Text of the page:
Whether you go by bus or car from Moldova to Ukraine, you’ll pass through Transnistria, the little-known territory between the two countries. Getting a bus from Chisinau to Odessa isn’t hard, although the bus station is hard to find outside of town. Bus tickets are about €10, and the ride takes 5-6 hours. I considered this option, but instead choose to use Blablacar, the best ride-sharing website in Europe. The price was about the same, but I figured it would be a much smoother ride and a shorter wait at the border.

July 3rd, 2017 – Day 887

My Blablacar was scheduled to pick me up at noon in the morning outside the derelict National Hotel in the south end of Chisinau. It was a good thing that my hostel was only a couple streets away, since it happened to be raining that morning. I arrived with plenty of time to spare, and stopped in the pharmacy next door to pick up a tube of toothpaste. The only flavor they had was tea tree, which I’m still trying to get used to.

My driver was a little late, and I was the first of three passengers to arrive. By noon, we were all packed in and ready to leave. Chisinau isn’t the biggest city, and within a few minutes we were out in the countryside. We drove half an hour, and then stopped at a market to pick up drinks and snacks for the ride.

An hour later, we reached the border of Transnistria, a region I knew very little of. It’s an autonomous region of Moldova, and a touchy region to say the least. I was thoroughly chastised when I pulled out my camera to take some photos. The area looked very similar to Moldova, but there were military personnel everywhere. Surprisingly, the forces stationed there are Russian. They act as a peace-keeping body. Unfortunately, as indicated by the reaction to my photos, the territory and its availability on social media is a rather guarded affair.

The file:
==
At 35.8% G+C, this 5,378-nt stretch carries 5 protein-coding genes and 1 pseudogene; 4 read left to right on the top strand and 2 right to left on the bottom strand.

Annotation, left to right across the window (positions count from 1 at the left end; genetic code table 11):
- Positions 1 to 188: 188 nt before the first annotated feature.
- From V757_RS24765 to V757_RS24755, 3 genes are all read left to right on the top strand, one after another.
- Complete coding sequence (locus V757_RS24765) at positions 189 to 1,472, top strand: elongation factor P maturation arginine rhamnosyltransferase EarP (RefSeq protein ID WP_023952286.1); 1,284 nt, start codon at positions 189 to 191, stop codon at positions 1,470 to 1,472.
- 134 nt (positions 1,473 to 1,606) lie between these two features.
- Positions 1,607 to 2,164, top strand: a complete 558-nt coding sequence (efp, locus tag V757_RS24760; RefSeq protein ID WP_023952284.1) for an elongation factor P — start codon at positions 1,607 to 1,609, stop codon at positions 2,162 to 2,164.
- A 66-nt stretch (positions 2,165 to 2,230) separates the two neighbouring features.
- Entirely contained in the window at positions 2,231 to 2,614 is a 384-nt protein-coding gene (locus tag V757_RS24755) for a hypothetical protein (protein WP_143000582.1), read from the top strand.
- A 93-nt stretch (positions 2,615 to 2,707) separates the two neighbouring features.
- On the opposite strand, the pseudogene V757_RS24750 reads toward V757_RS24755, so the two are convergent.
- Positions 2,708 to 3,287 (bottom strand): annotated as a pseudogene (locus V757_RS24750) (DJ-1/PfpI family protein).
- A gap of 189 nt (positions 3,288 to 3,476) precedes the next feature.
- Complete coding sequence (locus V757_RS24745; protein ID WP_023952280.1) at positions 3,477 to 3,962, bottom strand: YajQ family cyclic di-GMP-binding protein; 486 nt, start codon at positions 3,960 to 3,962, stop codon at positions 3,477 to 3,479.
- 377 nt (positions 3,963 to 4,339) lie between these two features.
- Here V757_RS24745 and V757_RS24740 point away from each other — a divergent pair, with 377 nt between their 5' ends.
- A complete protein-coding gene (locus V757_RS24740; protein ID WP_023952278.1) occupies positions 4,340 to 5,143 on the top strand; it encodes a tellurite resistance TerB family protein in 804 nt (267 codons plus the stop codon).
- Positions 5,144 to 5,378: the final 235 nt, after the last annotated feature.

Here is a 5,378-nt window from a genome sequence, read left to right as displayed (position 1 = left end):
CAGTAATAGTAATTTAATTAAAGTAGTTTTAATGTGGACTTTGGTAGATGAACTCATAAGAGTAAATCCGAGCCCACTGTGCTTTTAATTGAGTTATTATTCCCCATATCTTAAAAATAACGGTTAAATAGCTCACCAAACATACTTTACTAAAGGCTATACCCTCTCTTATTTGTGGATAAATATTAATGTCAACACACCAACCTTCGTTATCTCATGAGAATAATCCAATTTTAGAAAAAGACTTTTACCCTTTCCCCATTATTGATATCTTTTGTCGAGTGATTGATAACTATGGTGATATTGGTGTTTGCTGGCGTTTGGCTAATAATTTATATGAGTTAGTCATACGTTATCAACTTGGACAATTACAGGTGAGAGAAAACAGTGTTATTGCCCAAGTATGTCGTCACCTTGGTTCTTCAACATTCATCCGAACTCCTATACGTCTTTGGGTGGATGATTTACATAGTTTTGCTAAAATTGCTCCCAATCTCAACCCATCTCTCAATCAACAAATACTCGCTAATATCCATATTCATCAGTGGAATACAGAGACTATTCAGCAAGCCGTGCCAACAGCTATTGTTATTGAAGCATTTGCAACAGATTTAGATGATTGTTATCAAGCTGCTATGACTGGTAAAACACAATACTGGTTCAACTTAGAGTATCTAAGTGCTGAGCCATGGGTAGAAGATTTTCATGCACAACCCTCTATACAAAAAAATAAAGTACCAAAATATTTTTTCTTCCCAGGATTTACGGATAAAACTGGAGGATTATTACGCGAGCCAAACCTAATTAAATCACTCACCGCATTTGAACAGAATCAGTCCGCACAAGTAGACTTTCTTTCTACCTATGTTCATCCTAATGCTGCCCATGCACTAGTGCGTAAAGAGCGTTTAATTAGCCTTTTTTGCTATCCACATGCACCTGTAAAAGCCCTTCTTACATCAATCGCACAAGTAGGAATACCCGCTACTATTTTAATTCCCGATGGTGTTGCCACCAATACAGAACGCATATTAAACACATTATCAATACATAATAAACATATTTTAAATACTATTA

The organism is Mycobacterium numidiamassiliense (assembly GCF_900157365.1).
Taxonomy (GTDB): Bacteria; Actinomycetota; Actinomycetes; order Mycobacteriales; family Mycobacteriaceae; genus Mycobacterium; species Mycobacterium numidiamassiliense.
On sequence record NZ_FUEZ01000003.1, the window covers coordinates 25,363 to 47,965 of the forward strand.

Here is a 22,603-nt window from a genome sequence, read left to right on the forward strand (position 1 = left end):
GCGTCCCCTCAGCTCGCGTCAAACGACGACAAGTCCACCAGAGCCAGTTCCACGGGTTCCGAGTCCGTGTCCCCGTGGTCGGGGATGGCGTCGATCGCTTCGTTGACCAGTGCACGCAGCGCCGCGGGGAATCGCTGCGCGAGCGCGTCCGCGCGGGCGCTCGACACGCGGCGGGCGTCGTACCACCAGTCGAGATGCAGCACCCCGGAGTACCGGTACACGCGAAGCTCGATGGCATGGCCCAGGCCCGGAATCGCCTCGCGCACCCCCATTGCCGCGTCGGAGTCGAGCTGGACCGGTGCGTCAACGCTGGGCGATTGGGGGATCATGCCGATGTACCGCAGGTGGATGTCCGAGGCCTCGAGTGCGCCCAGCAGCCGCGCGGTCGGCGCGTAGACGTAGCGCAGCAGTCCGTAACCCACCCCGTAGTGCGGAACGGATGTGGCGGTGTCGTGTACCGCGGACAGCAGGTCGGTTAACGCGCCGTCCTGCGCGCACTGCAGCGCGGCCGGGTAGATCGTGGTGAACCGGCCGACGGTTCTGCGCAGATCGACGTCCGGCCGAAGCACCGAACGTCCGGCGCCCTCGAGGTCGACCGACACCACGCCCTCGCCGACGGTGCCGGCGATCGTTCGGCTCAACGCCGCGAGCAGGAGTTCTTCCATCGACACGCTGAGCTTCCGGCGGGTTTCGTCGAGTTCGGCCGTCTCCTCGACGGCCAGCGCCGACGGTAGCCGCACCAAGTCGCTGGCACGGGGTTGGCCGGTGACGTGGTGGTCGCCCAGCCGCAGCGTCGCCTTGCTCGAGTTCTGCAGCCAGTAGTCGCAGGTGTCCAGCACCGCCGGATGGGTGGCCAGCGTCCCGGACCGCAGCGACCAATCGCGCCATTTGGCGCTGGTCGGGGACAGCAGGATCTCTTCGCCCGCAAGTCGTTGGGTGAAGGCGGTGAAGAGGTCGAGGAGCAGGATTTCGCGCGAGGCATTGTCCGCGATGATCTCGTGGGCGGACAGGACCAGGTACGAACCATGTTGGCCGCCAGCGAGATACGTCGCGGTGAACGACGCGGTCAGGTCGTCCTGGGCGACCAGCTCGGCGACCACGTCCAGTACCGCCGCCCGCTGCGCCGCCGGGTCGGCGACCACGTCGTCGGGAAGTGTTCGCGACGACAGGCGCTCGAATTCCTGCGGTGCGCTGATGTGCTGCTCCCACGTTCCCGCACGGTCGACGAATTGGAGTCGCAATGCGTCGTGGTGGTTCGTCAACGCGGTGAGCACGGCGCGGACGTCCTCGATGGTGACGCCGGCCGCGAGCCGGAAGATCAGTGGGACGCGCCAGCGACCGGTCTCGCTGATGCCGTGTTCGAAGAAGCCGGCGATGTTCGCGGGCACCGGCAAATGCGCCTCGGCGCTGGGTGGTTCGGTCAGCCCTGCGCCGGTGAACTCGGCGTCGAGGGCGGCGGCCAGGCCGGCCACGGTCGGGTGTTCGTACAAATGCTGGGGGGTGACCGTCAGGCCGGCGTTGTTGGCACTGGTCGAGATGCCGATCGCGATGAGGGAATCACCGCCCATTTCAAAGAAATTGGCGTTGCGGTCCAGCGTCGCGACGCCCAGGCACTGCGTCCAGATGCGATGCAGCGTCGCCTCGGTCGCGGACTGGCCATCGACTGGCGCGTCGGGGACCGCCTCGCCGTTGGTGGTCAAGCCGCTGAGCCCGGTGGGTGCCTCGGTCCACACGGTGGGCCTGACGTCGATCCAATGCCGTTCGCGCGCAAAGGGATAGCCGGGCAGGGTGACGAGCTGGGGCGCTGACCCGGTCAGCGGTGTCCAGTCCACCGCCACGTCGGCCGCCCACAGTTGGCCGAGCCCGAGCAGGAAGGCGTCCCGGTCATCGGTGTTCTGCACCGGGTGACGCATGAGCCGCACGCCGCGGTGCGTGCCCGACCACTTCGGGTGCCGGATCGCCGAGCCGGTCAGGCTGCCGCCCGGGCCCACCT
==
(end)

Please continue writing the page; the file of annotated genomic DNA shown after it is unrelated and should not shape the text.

I didn’t have any problem getting into or out of the territory with my American passport, although they did thoroughly search the car and check the bags. There wasn’t any feeling of unsafety at the border or anywhere else in the country, and it’s somewhere I would like to visit again someday to learn more about their situation, rather than just passing through.

But pass through we did, and less than an hour later we were through Transnistria and into Ukraine. Just one more hour and we arrived in the city center of Odessa.

If you know more about the territory, feel free to comment on it below.

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Author Skye Class

Hi, I'm Skye. Writer, photographer, adventurer, foodie, teacher, masseur, friend, dreamer, etc. I think "normal" sucks. Let's aim for extraordinary. SkyeTravels seeks to find the good around the world, focusing on adventures, food and wellness. Be inspired. Be yourself.

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